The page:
However, it is hardly a deviation from previous rounds of “peace-making,” where Washington always took Israel’s side, blamed Palestinians and failed to hold Tel Aviv accountable to its violations of previously signed treaties and international law, he noted.
“In truth, the Deal of the Century is not a ‘peace plan’, nor was it ever intended to be, despite what its chief architect and White House adviser Jared Kushner has been claiming”.
As expected, said Baroud, Trump has handed Israel’s Prime Minister Benjamin Netanyahu everything that he and Israel ever wanted.
He also pointed out that the Middle East Plan does not demand the uprooting of a single illegal Jewish settlement and recognizes Jerusalem as Israel’s ‘undivided’ capital.
“It speaks of a conditioned and disfigured Palestinian state that can only be achieved based on vague conditions, rejects the Right of Return for Palestinian refugees, and doesn’t mention the word ‘occupation’ even once”, said Baroud, author of the newly-released book These Chains Will Be Broken: Palestinian Stories of Struggle and Defiance in Israeli Prisons.
According to Cable News Network (CNN), the Trump administration unveiled its much-anticipated Middle East plan, which it’s touting as a “realistic two-state solution.”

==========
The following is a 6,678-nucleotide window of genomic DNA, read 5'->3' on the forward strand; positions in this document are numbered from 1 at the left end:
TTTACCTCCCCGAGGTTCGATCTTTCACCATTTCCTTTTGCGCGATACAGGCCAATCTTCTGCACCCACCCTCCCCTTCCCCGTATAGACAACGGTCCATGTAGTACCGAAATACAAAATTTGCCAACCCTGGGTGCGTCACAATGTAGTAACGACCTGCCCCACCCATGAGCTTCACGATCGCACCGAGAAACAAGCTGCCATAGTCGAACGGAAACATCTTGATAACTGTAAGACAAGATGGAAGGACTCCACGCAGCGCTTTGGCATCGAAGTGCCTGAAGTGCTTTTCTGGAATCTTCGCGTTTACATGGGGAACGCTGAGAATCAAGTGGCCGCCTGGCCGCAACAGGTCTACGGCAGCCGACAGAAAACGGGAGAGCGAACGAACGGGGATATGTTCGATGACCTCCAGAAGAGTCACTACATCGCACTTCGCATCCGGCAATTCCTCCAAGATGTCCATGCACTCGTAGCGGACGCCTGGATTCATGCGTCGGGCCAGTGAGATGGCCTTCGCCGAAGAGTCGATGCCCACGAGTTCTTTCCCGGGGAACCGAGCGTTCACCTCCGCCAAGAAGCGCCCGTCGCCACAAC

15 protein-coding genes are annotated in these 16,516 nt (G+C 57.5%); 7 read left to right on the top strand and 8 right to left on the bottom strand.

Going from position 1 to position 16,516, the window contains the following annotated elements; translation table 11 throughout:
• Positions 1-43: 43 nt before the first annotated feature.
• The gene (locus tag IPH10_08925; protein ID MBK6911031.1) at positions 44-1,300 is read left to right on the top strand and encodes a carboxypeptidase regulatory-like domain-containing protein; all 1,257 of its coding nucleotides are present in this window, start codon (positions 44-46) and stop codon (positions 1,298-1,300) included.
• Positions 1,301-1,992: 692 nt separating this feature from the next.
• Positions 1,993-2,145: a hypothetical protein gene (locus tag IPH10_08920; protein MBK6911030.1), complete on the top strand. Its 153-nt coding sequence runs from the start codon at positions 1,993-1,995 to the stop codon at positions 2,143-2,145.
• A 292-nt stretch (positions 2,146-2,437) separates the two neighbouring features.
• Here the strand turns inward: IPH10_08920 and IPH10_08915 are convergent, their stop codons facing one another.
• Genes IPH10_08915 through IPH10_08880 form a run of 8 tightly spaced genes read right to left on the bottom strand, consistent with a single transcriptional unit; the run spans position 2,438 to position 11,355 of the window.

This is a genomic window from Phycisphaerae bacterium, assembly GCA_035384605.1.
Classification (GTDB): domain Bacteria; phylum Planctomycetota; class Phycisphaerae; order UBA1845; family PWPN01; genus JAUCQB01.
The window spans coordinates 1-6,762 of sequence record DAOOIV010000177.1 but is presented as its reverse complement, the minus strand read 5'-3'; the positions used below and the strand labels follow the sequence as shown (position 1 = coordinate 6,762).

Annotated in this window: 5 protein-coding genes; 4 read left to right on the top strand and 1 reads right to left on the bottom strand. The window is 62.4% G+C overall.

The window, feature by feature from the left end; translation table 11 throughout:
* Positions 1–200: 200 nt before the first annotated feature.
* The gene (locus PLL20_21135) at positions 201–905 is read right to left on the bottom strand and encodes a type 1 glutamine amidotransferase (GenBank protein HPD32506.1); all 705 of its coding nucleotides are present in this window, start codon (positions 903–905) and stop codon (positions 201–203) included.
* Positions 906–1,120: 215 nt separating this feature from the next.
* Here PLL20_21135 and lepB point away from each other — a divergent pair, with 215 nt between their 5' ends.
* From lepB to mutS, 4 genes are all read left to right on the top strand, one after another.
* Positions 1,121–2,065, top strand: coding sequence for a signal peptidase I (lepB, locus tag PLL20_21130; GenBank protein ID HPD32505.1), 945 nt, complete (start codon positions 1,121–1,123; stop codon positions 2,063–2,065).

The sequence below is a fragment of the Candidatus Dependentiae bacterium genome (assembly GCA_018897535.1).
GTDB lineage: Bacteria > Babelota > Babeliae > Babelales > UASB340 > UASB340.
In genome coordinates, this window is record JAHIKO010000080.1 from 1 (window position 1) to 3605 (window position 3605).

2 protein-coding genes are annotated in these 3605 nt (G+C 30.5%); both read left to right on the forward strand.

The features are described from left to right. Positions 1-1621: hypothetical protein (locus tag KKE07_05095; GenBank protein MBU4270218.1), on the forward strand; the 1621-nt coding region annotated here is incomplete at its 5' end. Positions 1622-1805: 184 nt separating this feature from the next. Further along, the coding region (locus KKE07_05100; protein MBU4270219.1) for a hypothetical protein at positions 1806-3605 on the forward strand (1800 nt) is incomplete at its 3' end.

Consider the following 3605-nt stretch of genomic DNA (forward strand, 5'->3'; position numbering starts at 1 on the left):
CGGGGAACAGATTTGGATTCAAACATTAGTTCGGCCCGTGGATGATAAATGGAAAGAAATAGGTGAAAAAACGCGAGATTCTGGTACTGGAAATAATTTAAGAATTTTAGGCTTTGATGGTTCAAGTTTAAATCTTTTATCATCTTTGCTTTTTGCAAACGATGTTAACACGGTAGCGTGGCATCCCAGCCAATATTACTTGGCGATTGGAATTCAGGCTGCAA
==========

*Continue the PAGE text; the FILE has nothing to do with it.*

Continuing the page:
But Palestinians definitely don’t see it that way. The plan caters to nearly every major Israeli demand, including the annexation of its settlements in the contested West Bank region, said CNN.
“A future Palestinian state, meanwhile, would get a capital in eastern Jerusalem, physically separated from the rest of the city. The plan doesn’t lay out what would happen to Palestinian refugees displaced by ongoing conflict”.
In a brutally frank comment, Robert Malley, president of the International Crisis Group, was quoted as saying: “The message to the Palestinians, boiled down to its essence, is: You’ve lost, get over it.”
Rabbani said the peace plan is also not a framework for a two-state settlement.
“The potential Palestinian entity presented in the initiative, assuming it comes to pass, does not have any – I repeat, any – of the attributes of statehood as commonly understood.”
He said its objective is not the establishment of a Palestinian state but rather the permanent expansion of the Israeli state into occupied territory, less those areas heavily populated by Palestinians that Israel does not intend to annex.
The Palestinian entity, or rather the patchwork of Palestinian-populated regions within Israel according to this plan, are held together by some 15 bridges and tunnels, he noted.
“The purpose here is not Palestinian statehood, but rather achieving Israel’s long-term objective of maximum territory with minimum Arabs – an objective additionally furthered by the proposed transfer of Palestinian population centers within Israel to the jurisdiction of this entity”.